At a Glance
This Alaskan specialty nests on islands in cold seas, associating with a wide variety of other seabirds. The bright red bare skin of its face becomes duller in winter. In recent years the Red-faced Cormorant has been increasing in numbers, expanding its range eastward along the coast of southern Alaska.
All bird guide text and rangemaps adapted from Lives of North American Birds by Kenn Kaufman© 1996, used by permission of Houghton Mifflin Harcourt Publishing Company. All rights reserved.
Cormorants, Upright-perching Water Birds
Coasts and Shorelines
Alaska and The North
Range & Identification
Migration & Range Maps
Mostly permanent resident. Very rare straggler away from nesting areas (though may winter away from breeding sites in Kuril Islands, north of Japan).
28-30" (71-76 cm). Red skin on face contrasts with yellow at base of bill. Wings often look brownish, duller than body plumage. In summer, red on face is brighter, and white patch develops on flank feathers. (Pelagic Cormorant also has red face and white flank patch, but has dark bill, wings the same color as its body.)
About the size of a Heron, About the size of a Mallard or Herring Gull
Black, Brown, Red, White, Yellow
Long, Rounded, Wedge-shaped
Songs and Calls
A low korr. Hoarse croaking notes at breeding colonies.
Ocean, coast, islands. Spends most of its time close to shore in cool ocean waters, favoring rocky bays, straits between islands. Nests on rocky islands or coasts, on ledges of cliffs or steep slopes.
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3-4. Bluish white, becoming nest-stained. Incubation is by both sexes, probably about 31-34 days. Young: probably fed by both parents. Age at which young leave nest estimated at 50-60 days.
probably fed by both parents. Age at which young leave nest estimated at 50-60 days.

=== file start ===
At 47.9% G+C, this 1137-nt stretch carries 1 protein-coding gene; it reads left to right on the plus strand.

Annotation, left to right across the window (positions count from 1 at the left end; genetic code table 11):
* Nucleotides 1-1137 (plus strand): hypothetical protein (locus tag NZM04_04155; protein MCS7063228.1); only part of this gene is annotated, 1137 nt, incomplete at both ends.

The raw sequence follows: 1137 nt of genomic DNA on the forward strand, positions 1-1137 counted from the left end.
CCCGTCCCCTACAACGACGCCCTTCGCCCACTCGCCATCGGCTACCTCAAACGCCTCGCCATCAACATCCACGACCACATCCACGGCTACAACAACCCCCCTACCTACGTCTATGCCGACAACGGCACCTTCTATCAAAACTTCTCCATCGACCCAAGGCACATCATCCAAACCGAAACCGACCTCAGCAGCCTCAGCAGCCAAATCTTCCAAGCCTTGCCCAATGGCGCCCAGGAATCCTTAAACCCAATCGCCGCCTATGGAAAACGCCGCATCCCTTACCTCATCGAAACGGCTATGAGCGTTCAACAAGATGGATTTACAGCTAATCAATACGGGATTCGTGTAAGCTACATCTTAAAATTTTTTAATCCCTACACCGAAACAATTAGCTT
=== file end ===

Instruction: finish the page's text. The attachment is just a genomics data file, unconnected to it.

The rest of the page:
See family introduction. Solitary in foraging; may feed near bottom in rocky areas.
Mostly fish. Feeds on a variety of fish, especially sculpins, also pollack, sand lance, others. Also eats crustaceans including crabs, shrimp, amphipods.
Breeds in mixed colonies with other seabirds. In display, male perches with head over back, bill pointed up, moving head up and down, while quickly raising and lowering tips of folded wings so that white patches on flanks are rapidly covered and exposed, appearing to flash on and off. Nest: site is on ledge (wide or narrow) of cliff or steep slope above water. Nest is mound of grass, seaweed, moss, debris, with deep hollow in center, sometimes lined with feathers. Nest may be re-used in subsequent years.
Population in Aleutians thought to have been increasing for several decades. Since late 1950s has expanded range east along south coast of Alaska, becoming very common east to Prince William Sound. Despite increase, remains vulnerable to oil spills and other pollution.
Audubon’s scientists have used 140 million bird observations and sophisticated climate models to project how climate change will affect the range of the Red-faced Cormorant. Learn even more in our Audubon’s Survival By Degrees project.
Climate Threats Facing the Red-faced Cormorant
Choose a temperature scenario below to see which threats will affect this species as warming increases. The same climate change-driven threats that put birds at risk will affect other wildlife and people, too.